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Healthier way to order sesame chicken or lo mein?

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Look, when I get take-out style Chinese, my favorite things to get are sesame chicken and lo mein, which just happen to be two of the unhealthiest things on the menu. I'm trying to get healthier, and especially take in less oil.

Is there anything I can ask them to do when I order, aside from asking for no MSG, to make those dishes a little healthier?

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  1. the sesame chicken is a lost cause, because it's battered & fried. the lo mein depends on the restaurant - some places pan-fry the noodles in a ton of oil. you could ask them to go light on the oil, but depending on how heavy their sauce is, that might be an exercise in futility anyway.

    if you want "healthier" Chinese, food, you'll probably either have to order different dishes, or learn how to make healthier versions of your favorites at home.

    1 Reply
    1. re: goodhealthgourmet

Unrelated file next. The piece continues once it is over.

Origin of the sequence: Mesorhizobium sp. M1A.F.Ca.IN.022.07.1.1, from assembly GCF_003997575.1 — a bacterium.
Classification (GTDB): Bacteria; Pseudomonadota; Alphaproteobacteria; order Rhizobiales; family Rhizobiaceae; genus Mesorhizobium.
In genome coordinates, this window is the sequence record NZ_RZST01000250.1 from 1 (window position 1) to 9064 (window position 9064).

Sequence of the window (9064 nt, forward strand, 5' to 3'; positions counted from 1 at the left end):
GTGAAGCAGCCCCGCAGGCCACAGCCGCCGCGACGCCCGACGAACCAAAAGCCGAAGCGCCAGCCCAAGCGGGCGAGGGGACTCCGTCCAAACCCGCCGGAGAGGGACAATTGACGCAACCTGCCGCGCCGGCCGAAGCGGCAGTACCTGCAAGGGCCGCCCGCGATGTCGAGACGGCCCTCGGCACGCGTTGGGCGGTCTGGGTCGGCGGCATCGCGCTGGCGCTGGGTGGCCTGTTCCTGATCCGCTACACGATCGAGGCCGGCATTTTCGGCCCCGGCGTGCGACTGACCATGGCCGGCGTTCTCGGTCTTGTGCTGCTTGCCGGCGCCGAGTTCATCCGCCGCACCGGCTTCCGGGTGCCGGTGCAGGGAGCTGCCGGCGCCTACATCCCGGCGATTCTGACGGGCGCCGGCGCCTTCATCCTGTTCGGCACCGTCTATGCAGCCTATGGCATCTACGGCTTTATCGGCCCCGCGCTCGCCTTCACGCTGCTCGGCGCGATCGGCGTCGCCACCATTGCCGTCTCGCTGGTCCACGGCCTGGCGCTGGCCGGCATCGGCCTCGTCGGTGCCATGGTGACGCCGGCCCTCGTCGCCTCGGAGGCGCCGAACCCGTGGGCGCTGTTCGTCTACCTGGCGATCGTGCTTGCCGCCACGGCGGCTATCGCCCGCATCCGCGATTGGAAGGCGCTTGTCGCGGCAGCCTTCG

Well, you could order the Sesame Chicken with Sliced White Meat only and request it also not to be battered and fried.

      As for the lo mein, there is a soup known as Yat Gar Mein....usually made with red roast pork, but can easily be substituted with chicken, also requested with white meat only. YGM is chicken soup with mixed vegetables and lo mein noodles. Ask you restaurant of choice to include any vegetable of you choice, e.g., snow pea pods or bok choy, and also request the soup to be served on the side so the noodle do not get too soft before you get home to enjoy it. You can have the soup separately.....and you can take the vegetables, meat and lo mein noodle....and mix them with your favorite store bought sauce, like a Mr. Yoshida, or you can add soy sauce, hoisin sauce or other.

      Remember to give me credit for probably saving you 50% off your bill, as lo mein dishes are probably near $8-9 dollars. Yat Gar Mein is rarely over $5 for a quart serving.

    2. Order a separate order of steamed noodles and vegetables, then when you get home mix these with the chicken or lo mein. You'll get twice the meals for the amount of oil used.

      2 Replies
        1. re: greygarious

          now THAT's using your noodle, gg!

          sorry, i just couldn't resist ;)

        2. One of our local American-Chinese places had sesame chicken on their diet menu (no oil or cornstarch, sauce on the side). Basically stir-fried in aromatics and broth and served with a side of white or brown rice.